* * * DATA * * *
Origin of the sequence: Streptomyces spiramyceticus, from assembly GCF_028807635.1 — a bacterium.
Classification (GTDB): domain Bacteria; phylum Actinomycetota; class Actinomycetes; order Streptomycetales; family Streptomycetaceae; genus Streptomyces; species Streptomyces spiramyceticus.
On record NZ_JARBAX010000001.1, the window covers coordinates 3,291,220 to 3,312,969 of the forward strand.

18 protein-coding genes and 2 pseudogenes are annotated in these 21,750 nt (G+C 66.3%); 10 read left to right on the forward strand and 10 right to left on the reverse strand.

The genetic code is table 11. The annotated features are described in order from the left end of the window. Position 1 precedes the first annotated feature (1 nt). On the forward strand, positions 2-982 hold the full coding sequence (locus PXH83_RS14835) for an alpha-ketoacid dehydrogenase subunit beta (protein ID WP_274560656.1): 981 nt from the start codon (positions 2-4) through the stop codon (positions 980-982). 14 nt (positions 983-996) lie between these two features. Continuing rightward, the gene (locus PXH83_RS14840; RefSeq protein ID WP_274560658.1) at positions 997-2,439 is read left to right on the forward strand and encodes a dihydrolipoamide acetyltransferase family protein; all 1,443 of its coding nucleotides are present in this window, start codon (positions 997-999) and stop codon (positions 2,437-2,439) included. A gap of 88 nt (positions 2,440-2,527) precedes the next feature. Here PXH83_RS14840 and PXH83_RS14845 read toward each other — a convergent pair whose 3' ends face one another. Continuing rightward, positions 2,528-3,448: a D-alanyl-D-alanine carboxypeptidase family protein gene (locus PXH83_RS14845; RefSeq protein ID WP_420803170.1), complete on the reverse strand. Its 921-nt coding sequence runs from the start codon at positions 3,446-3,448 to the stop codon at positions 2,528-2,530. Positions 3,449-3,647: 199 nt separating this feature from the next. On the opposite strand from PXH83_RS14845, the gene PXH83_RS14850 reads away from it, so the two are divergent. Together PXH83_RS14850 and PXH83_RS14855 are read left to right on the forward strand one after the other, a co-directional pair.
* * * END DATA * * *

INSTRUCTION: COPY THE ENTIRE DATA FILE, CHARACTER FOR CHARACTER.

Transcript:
Origin of the sequence: Streptomyces spiramyceticus, from assembly GCF_028807635.1 — a bacterium.
Classification (GTDB): domain Bacteria; phylum Actinomycetota; class Actinomycetes; order Streptomycetales; family Streptomycetaceae; genus Streptomyces; species Streptomyces spiramyceticus.
On record NZ_JARBAX010000001.1, the window covers coordinates 3,291,220 to 3,312,969 of the forward strand.

18 protein-coding genes and 2 pseudogenes are annotated in these 21,750 nt (G+C 66.3%); 10 read left to right on the forward strand and 10 right to left on the reverse strand.

The genetic code is table 11. The annotated features are described in order from the left end of the window. Position 1 precedes the first annotated feature (1 nt). On the forward strand, positions 2-982 hold the full coding sequence (locus PXH83_RS14835) for an alpha-ketoacid dehydrogenase subunit beta (protein ID WP_274560656.1): 981 nt from the start codon (positions 2-4) through the stop codon (positions 980-982). 14 nt (positions 983-996) lie between these two features. Continuing rightward, the gene (locus PXH83_RS14840; RefSeq protein ID WP_274560658.1) at positions 997-2,439 is read left to right on the forward strand and encodes a dihydrolipoamide acetyltransferase family protein; all 1,443 of its coding nucleotides are present in this window, start codon (positions 997-999) and stop codon (positions 2,437-2,439) included. A gap of 88 nt (positions 2,440-2,527) precedes the next feature. Here PXH83_RS14840 and PXH83_RS14845 read toward each other — a convergent pair whose 3' ends face one another. Continuing rightward, positions 2,528-3,448: a D-alanyl-D-alanine carboxypeptidase family protein gene (locus PXH83_RS14845; RefSeq protein ID WP_420803170.1), complete on the reverse strand. Its 921-nt coding sequence runs from the start codon at positions 3,446-3,448 to the stop codon at positions 2,528-2,530. Positions 3,449-3,647: 199 nt separating this feature from the next. On the opposite strand from PXH83_RS14845, the gene PXH83_RS14850 reads away from it, so the two are divergent. Together PXH83_RS14850 and PXH83_RS14855 are read left to right on the forward strand one after the other, a co-directional pair.